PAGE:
-As most people have already heard, there has been a no-fly zone set up so that the media cannot view the reality of what is happening. However, my friend Brinkley Hutchings and her dad took a plane over the spill twice to unveil what was actually going on and publicize the full extent of the spill –something national media was not doing. Anger and concern is also building over BPs use of Corexit 9500 –the dispersant they are pumping into the well head. What this is doing is hiding the oil from sight so it can’t be seen from the surface of the water, and making it more difficult to clean up by literally “dispersing” it. Not to mention it is far more toxic than the oil itself...
-People living on Mobile Bay are lashing out at Governor Bob Riley for his lack of effort to initiate protection of the bay and time is running out. Boom has been strung out in parts of the bay and a team is assembled in Fairhope at the public boat launch on Mobile Street. Something that people here want to see from the Coast Guard is for them to literally close off the mouth of the bay to further reduce the chances of oil coming up into the estuary but they said that that’s something they aren’t going to do.
-June 2nd: Oil hits Dauphin Island in full and was met immediately by cleanup crews on shore.
-June 4th: Oil has officially washed up on the beaches of Gulf Shores and Pensacola. 3 oiled birds are being treated in Pensacola. The smell of kerosene is looming all along the coastline and some people are falling sick. My friend’s personal trainer who lives down there had to see his doctor because his throat was bothering him after just being outside all weekend and breathing in the air.
This is basically the “status report” of what things are like around here right now. Today, oil has been confirmed on our beaches. As I said to a friend earlier this afternoon, it’s time to put on the war paint. We’ve got to fight with everything in us. These are our coasts; we live here and it is our responsibility to protect it by all means possible. We’ve got to take the matter into our own hands and stand our ground.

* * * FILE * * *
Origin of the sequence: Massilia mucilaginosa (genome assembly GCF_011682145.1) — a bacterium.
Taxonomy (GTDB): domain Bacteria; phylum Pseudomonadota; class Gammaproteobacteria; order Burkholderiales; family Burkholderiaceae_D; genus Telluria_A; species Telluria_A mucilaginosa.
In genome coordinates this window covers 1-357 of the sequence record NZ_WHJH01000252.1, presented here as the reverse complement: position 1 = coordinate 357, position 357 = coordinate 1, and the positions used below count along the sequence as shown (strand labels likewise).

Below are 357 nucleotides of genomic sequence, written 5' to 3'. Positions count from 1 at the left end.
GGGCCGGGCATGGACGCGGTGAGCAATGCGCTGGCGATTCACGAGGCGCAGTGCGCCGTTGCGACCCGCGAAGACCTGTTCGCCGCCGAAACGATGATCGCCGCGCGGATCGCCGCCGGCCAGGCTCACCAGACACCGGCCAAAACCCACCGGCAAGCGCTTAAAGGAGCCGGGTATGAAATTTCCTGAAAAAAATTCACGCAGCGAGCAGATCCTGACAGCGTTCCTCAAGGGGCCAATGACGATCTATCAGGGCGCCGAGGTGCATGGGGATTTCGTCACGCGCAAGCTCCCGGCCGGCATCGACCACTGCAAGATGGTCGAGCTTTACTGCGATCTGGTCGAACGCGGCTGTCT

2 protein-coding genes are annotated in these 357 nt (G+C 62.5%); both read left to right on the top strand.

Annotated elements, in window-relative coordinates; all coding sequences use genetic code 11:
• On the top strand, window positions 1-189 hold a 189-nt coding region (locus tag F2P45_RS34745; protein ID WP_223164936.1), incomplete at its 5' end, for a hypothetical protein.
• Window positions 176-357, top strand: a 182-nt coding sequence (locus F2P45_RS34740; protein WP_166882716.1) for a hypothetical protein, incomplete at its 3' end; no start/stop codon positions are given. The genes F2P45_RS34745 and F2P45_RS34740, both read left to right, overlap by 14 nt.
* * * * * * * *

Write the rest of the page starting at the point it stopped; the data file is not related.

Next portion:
Sunday, June 6th is World Oceans Day. There will be a "26 Mile Prayer" on the Gulf Coast of Mississippi that I will be attending. I'm planning on taking a lot of pictures and some video, so keep checking my page/profile.
A quote that has been stuck in my head through all of this: “It is better to light a candle than to curse the darkness.” And something very inspiring I heard recently at youth group “Don’t be mad at the darkness for being so dark, be mad at the light for not being bright enough.”
It’s up to us now; Fight.
Oceanic Defense Youth Ambassador
Check my profile and page for photos that I will be uploading!
Links to the reports from today:
Feel free to contact me about community involvement / volunteer opportunities!
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We are an international non-profit organization with members in over 60 countries, spanning 6 continents with 1 mission; healthy aquatic ecosystems free from human abuse and neglect. Oceanic Defense teaches people to protect our oceans by acting responsibly as consumers and by making smart decisions in our daily lives. Whether we are buying groceries, commuting to work, planning a vacation or advocating within our own communities; each action we take or decision we make either helps or hurts our oceans. We empower people to be part of the solution rather than part of the problem and work together to protect our blue planet.